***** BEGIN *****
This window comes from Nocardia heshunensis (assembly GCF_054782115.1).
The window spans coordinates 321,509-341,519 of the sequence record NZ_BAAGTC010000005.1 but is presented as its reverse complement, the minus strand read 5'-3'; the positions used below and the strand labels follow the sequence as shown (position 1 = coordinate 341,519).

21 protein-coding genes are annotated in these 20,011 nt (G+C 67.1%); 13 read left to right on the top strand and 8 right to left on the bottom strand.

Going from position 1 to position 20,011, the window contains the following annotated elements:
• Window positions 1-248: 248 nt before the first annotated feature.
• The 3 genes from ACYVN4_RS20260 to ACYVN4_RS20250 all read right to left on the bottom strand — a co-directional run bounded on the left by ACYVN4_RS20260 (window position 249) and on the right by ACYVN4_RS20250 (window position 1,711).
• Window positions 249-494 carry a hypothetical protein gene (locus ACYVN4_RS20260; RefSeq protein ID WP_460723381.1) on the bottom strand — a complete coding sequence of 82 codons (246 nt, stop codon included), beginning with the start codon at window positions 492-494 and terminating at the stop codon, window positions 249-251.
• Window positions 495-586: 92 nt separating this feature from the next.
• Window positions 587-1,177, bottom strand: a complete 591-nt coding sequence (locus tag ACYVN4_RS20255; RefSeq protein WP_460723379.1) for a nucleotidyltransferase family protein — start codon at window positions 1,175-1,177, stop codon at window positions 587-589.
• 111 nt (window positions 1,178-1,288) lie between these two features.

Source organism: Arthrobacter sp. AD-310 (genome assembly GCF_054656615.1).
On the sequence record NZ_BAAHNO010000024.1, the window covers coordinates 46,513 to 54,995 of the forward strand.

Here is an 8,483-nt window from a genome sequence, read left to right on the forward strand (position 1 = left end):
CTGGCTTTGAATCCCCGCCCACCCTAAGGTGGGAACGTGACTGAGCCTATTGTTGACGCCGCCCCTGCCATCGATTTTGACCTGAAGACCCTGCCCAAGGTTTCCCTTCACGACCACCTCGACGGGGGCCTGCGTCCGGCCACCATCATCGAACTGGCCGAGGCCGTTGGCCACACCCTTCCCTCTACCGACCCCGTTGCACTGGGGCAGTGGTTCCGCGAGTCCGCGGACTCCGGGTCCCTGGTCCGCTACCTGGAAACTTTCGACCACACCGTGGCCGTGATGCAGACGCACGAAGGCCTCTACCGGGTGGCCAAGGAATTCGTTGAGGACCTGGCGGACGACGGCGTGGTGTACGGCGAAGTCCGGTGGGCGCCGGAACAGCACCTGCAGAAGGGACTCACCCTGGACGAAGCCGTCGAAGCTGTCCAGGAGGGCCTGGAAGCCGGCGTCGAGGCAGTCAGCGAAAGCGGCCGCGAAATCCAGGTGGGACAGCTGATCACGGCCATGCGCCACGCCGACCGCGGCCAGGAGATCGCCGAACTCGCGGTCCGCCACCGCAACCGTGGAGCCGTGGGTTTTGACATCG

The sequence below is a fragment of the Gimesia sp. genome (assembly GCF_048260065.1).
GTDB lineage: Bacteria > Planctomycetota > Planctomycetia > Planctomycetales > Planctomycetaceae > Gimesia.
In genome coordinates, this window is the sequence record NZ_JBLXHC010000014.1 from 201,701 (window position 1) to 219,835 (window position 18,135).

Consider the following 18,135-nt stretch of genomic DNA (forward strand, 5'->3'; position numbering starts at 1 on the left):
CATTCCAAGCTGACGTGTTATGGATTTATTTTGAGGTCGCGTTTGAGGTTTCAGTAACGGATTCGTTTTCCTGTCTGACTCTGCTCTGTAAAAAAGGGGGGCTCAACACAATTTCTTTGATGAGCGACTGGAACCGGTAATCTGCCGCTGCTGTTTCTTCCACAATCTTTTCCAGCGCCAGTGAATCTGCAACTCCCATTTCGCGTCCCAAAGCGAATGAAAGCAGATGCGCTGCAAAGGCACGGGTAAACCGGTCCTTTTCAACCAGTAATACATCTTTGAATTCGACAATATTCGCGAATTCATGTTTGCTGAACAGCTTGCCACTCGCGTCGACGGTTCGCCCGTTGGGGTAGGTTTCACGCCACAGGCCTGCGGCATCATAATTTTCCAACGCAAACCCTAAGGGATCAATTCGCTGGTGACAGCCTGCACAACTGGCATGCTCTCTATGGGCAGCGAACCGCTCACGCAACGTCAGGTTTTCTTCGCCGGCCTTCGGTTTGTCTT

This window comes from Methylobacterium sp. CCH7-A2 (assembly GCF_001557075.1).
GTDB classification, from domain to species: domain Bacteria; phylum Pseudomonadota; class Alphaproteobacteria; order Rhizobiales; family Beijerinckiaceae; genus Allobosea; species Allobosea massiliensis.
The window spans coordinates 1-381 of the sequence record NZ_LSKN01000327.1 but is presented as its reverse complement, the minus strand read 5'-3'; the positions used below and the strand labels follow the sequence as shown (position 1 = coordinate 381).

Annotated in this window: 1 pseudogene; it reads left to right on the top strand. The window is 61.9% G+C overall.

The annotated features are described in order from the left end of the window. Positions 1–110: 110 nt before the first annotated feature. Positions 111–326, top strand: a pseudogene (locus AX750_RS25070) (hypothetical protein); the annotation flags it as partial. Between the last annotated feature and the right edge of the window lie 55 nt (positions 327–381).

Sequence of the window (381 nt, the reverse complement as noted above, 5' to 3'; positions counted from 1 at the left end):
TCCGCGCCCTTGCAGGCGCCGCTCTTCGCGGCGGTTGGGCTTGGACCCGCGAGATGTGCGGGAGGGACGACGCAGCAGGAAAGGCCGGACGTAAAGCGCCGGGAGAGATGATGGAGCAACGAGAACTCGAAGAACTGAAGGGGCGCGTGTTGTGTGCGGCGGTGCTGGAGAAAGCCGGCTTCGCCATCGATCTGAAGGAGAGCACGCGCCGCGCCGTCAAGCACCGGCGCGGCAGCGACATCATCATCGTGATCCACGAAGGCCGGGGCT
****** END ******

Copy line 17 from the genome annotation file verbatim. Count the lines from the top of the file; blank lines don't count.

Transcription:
In genome coordinates, this window is the sequence record NZ_JBLXHC010000014.1 from 201,701 (window position 1) to 219,835 (window position 18,135).